Joseph Haydn – the Father of the Symphony

Joseph Haydn (1732-1809)

Joseph Haydn (1732-1809)

On March 31 (or April 1) 1732, Austrian composer Joseph Haydn was born. The composer of the Viennese Classicism was instrumental in the development of chamber music such as the piano trio. His contributions to musical form have earned him the epithets “Father of the Symphony” and “Father of the String Quartet”.

“My language is understood all over the world.”
– Joseph Haydn on Mozart’s objection that he speaks too few languages to travel to London

Joseph Haydn – Youth and Education

Joseph Haydn was born in Markt Rohrau in the Archduchy of Austria, today’s Lower Austria, as the second of twelve children of the market judge Mathias Haydn and his wife Maria Haydn (née Koller). Although neither parent could read music notes, Haydn recalls that his family and neighbours often sang together. His musical talent was discovered when he was still a small child. In 1740 he was noticed by Georg von Reutter, the musical director of St. Stephen’s Cathedral in Vienna, as he travelled through the provinces to find talented choir boys. Reutter took Haydn with him to Vienna, where he lived for nine years as a choir singer. In the cathedral chapel Haydn received singing, piano and violin lessons. Haydn learned a great deal – largely through self-instruction and probably simply because he was a professional musician at a young age in a place that was important for music.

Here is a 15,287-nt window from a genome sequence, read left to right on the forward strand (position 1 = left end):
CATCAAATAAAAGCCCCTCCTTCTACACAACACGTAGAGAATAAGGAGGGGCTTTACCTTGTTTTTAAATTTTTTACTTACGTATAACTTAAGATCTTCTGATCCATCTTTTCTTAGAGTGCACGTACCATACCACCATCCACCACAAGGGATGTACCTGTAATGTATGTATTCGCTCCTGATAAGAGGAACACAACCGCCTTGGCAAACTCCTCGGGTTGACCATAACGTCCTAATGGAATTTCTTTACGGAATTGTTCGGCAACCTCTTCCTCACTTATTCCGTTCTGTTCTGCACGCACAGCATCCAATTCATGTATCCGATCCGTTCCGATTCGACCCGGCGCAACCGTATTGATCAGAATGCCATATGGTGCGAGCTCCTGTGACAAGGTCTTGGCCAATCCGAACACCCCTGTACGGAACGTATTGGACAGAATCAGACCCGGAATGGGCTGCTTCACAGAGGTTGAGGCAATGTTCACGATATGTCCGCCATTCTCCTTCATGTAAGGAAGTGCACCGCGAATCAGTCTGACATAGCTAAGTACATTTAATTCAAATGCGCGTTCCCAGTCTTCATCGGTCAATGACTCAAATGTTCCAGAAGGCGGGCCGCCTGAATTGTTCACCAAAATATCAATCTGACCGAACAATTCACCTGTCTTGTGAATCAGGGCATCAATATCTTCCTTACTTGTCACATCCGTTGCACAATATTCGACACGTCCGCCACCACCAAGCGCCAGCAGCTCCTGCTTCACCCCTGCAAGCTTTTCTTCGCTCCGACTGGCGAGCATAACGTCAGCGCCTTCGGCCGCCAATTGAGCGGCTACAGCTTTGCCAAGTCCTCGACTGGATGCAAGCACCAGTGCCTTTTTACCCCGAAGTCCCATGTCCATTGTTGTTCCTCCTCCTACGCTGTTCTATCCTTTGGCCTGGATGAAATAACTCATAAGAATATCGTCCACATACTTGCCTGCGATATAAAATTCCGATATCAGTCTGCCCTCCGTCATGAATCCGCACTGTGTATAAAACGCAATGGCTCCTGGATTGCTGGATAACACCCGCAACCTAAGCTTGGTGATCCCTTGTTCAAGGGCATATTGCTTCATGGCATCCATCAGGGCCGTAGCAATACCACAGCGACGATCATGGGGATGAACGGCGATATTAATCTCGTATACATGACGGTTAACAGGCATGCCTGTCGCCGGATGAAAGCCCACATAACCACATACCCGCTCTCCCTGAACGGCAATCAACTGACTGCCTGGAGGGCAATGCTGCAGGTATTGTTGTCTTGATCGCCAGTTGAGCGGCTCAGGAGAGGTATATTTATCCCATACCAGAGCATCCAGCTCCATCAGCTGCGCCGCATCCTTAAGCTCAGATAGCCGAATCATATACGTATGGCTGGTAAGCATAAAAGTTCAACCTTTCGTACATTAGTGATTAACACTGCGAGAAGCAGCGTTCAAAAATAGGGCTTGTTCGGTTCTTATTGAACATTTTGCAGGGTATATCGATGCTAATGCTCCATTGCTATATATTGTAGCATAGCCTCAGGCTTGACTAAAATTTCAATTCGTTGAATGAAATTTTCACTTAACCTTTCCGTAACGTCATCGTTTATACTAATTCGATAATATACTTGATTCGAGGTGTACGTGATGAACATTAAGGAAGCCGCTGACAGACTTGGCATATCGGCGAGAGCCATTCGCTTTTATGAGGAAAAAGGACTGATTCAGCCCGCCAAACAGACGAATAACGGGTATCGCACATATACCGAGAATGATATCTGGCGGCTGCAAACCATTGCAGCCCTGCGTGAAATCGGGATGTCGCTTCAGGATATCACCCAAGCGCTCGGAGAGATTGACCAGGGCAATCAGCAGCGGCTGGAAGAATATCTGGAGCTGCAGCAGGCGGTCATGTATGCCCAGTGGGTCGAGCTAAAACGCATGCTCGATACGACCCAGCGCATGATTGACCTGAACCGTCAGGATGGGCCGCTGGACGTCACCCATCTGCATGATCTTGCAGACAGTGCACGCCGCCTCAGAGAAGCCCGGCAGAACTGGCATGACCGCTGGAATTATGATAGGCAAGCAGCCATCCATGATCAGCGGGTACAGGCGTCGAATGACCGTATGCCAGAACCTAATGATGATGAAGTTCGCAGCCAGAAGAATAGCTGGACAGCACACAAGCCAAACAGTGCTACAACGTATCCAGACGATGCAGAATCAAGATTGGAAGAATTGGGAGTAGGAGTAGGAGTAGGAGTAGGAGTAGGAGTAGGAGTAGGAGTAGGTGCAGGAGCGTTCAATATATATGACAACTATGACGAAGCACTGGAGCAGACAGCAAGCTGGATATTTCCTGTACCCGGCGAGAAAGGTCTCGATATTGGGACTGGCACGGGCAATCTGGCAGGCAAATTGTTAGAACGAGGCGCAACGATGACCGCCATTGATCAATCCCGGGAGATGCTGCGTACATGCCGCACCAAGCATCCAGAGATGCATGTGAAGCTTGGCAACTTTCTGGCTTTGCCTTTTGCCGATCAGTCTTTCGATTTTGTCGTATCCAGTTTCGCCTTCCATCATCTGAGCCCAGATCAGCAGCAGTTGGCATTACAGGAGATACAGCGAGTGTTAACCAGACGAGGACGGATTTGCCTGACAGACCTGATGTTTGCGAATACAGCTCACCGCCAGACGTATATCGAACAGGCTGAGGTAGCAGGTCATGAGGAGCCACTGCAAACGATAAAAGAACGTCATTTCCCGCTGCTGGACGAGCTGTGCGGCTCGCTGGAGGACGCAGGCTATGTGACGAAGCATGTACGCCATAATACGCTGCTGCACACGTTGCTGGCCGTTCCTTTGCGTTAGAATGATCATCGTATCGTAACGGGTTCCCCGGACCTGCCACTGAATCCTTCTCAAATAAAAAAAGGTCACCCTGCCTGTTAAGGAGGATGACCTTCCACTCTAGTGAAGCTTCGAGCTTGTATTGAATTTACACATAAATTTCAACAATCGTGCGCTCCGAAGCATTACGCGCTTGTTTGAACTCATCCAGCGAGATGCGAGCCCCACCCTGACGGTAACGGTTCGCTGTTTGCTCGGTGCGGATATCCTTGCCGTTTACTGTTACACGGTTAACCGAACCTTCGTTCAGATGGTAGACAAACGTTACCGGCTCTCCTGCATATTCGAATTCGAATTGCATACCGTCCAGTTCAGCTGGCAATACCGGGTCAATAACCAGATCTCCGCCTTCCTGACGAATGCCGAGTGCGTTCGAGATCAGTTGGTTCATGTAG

Working as a Freelancer

In 1749 Haydn’s voice change was completed, so that he could no longer sing the high voices in the choir. He was dismissed from his position and began a career as a freelance musician. In the course of this arduous ten-year period, Haydn pursued many different activities, including as a valet and accompanist to the Italian composer Nicola Porpora. He endeavoured to fill the gaps in his education and eventually wrote his first string quartets and his first opera. Probably in 1757 Haydn received his first important position as music director of Count Karl of Morzin at the chateau Dolní Lukavice near Pilsen. Haydn dated his first symphony, composed in Morzin’s service, to this year. As music director he conducted a small orchestra, and for this ensemble he wrote his first symphonies, string trios, cassations and string quartets.

The Princes Esterházy